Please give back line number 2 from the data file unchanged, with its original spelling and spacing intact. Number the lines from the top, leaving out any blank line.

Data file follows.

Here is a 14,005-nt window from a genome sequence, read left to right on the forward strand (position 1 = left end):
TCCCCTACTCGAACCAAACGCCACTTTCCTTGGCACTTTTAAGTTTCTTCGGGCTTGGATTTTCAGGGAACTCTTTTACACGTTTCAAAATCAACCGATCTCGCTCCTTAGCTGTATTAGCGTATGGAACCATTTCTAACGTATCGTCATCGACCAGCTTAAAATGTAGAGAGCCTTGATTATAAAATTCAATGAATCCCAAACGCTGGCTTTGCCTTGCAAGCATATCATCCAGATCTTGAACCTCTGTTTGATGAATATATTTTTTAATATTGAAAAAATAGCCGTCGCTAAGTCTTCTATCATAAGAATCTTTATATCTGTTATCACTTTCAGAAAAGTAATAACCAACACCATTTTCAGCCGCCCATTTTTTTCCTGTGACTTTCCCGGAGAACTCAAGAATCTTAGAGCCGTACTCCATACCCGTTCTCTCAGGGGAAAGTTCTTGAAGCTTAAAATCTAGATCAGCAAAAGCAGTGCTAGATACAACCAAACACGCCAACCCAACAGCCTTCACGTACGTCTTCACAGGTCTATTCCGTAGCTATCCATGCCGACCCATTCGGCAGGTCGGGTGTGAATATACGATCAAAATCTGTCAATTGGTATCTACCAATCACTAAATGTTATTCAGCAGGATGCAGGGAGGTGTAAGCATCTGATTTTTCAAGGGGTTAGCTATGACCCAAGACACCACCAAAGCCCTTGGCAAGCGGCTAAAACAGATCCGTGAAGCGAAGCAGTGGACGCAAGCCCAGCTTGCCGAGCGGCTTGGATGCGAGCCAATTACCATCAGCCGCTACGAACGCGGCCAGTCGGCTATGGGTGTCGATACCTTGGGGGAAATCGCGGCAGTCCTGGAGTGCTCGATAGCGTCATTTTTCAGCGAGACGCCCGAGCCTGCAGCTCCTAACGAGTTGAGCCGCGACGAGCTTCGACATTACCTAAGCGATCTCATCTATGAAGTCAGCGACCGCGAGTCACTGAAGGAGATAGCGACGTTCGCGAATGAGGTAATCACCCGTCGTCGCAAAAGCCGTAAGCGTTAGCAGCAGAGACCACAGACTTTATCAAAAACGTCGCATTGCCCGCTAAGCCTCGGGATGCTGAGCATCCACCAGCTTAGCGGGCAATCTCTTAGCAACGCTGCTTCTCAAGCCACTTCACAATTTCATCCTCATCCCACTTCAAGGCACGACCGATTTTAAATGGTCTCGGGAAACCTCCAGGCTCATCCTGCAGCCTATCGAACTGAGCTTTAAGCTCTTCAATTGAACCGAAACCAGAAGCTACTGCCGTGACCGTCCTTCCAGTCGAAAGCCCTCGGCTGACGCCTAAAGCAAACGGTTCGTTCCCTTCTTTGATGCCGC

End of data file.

TCCCCTACTCGAACCAAACGCCACTTTCCTTGGCACTTTTAAGTTTCTTCGGGCTTGGATTTTCAGGGAACTCTTTTACACGTTTCAAAATCAACCGATCTCGCTCCTTAGCTGTATTAGCGTATGGAACCATTTCTAACGTATCGTCATCGACCAGCTTAAAATGTAGAGAGCCTTGATTATAAAATTCAATGAATCCCAAACGCTGGCTTTGCCTTGCAAGCATATCATCCAGATCTTGAACCTCTGTTTGATGAATATATTTTTTAATATTGAAAAAATAGCCGTCGCTAAGTCTTCTATCATAAGAATCTTTATATCTGTTATCACTTTCAGAAAAGTAATAACCAACACCATTTTCAGCCGCCCATTTTTTTCCTGTGACTTTCCCGGAGAACTCAAGAATCTTAGAGCCGTACTCCATACCCGTTCTCTCAGGGGAAAGTTCTTGAAGCTTAAAATCTAGATCAGCAAAAGCAGTGCTAGATACAACCAAACACGCCAACCCAACAGCCTTCACGTACGTCTTCACAGGTCTATTCCGTAGCTATCCATGCCGACCCATTCGGCAGGTCGGGTGTGAATATACGATCAAAATCTGTCAATTGGTATCTACCAATCACTAAATGTTATTCAGCAGGATGCAGGGAGGTGTAAGCATCTGATTTTTCAAGGGGTTAGCTATGACCCAAGACACCACCAAAGCCCTTGGCAAGCGGCTAAAACAGATCCGTGAAGCGAAGCAGTGGACGCAAGCCCAGCTTGCCGAGCGGCTTGGATGCGAGCCAATTACCATCAGCCGCTACGAACGCGGCCAGTCGGCTATGGGTGTCGATACCTTGGGGGAAATCGCGGCAGTCCTGGAGTGCTCGATAGCGTCATTTTTCAGCGAGACGCCCGAGCCTGCAGCTCCTAACGAGTTGAGCCGCGACGAGCTTCGACATTACCTAAGCGATCTCATCTATGAAGTCAGCGACCGCGAGTCACTGAAGGAGATAGCGACGTTCGCGAATGAGGTAATCACCCGTCGTCGCAAAAGCCGTAAGCGTTAGCAGCAGAGACCACAGACTTTATCAAAAACGTCGCATTGCCCGCTAAGCCTCGGGATGCTGAGCATCCACCAGCTTAGCGGGCAATCTCTTAGCAACGCTGCTTCTCAAGCCACTTCACAATTTCATCCTCATCCCACTTCAAGGCACGACCGATTTTAAATGGTCTCGGGAAACCTCCAGGCTCATCCTGCAGCCTATCGAACTGAGCTTTAAGCTCTTCAATTGAACCGAAACCAGAAGCTACTGCCGTGACCGTCCTTCCAGTCGAAAGCCCTCGGCTGACGCCTAAAGCAAACGGTTCGTTCCCTTCTTTGATGCCGC